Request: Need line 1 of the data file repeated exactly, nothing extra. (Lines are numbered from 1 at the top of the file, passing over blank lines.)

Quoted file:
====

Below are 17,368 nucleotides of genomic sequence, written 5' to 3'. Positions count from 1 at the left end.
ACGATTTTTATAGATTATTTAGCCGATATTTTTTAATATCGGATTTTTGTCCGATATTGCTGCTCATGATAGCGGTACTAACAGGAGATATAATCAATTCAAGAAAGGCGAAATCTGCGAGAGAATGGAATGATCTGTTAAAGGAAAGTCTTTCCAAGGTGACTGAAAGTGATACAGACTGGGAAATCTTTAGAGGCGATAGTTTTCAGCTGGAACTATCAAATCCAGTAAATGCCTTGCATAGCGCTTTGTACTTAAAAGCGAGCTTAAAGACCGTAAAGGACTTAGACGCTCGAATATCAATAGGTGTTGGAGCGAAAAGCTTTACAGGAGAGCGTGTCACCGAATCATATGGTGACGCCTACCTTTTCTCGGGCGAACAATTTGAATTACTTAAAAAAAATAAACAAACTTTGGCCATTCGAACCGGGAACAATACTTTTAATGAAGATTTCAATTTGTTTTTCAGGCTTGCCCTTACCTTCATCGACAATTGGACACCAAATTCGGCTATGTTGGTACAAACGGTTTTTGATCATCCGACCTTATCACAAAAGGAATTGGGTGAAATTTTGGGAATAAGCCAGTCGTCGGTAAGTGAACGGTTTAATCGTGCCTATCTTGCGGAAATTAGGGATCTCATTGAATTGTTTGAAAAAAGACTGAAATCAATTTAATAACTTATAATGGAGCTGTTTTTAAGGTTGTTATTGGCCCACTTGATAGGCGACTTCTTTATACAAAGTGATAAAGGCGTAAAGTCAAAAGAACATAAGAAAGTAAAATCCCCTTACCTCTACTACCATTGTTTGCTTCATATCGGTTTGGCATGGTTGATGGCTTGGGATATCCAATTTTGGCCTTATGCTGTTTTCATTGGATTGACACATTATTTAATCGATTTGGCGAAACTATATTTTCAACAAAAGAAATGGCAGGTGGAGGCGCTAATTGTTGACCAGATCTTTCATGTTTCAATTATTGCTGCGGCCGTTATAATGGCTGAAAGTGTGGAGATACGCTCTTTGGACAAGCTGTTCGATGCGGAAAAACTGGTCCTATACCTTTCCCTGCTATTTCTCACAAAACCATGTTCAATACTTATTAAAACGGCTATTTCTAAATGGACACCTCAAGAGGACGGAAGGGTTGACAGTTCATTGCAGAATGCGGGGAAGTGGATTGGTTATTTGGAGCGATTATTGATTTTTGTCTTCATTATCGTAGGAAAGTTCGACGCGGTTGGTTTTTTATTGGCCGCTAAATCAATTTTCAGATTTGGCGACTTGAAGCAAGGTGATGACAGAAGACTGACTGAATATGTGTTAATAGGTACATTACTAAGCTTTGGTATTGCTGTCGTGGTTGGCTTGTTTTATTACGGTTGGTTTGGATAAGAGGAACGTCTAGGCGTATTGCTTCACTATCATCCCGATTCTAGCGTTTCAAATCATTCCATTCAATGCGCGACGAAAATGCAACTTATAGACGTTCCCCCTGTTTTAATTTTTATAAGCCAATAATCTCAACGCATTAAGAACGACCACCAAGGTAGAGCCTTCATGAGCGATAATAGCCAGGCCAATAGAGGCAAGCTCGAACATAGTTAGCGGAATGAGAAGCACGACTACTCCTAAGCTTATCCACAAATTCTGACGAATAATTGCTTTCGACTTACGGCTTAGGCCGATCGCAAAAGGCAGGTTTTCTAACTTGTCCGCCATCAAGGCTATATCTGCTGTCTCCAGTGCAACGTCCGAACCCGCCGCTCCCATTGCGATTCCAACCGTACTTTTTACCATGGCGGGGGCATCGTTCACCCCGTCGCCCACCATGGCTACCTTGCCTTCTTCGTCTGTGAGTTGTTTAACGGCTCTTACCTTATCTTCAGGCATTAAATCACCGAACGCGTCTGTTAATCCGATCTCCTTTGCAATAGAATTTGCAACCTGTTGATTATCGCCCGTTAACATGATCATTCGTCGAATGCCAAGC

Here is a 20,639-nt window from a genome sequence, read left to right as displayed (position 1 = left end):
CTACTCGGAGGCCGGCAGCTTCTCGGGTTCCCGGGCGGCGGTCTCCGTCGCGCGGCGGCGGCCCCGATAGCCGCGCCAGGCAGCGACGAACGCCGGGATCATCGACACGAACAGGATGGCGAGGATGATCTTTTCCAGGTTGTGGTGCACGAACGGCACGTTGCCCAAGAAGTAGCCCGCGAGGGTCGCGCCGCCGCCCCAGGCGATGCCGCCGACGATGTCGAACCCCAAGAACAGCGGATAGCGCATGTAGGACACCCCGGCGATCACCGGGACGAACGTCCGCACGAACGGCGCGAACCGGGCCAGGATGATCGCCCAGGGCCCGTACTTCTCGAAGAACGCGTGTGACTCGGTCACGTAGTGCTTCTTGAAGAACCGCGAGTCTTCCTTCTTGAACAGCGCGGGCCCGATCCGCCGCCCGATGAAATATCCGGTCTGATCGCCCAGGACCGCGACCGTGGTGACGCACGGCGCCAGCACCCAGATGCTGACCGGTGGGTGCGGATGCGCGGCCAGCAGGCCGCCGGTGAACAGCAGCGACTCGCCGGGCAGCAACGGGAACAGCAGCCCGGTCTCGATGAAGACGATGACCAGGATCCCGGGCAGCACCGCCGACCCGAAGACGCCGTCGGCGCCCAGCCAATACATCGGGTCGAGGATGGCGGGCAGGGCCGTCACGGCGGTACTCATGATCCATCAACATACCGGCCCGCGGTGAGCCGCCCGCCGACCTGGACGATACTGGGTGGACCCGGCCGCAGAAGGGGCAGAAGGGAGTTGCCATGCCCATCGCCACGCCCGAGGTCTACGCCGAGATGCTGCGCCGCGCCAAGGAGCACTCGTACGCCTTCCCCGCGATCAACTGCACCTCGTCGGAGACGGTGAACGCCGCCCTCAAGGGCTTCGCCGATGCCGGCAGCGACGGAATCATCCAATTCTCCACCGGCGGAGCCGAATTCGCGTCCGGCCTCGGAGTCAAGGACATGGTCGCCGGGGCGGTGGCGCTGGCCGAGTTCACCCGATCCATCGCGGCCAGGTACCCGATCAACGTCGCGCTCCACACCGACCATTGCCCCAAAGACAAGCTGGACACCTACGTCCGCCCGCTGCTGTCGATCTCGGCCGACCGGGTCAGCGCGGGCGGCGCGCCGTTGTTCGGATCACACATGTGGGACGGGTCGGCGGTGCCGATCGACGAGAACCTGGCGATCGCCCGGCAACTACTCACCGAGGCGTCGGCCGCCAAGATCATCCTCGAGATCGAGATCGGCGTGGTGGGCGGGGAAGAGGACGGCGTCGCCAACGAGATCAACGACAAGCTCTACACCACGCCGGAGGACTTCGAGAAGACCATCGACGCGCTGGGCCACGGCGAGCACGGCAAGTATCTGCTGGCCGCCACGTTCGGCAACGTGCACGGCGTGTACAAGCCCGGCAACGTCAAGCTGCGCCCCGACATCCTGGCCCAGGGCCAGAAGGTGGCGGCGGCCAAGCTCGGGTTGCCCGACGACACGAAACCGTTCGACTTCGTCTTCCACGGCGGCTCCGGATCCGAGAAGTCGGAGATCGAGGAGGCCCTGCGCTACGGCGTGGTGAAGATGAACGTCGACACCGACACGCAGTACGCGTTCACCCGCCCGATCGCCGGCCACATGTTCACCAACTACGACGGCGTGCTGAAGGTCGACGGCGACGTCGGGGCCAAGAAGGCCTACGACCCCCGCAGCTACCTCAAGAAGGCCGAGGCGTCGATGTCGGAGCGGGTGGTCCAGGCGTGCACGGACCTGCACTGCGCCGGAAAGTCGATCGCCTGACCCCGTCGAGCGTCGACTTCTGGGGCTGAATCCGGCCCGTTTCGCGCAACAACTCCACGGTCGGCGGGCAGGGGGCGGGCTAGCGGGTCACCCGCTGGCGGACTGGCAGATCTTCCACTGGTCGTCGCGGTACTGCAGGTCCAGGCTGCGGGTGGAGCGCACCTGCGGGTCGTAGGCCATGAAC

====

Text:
Below are 17,368 nucleotides of genomic sequence, written 5' to 3'. Positions count from 1 at the left end.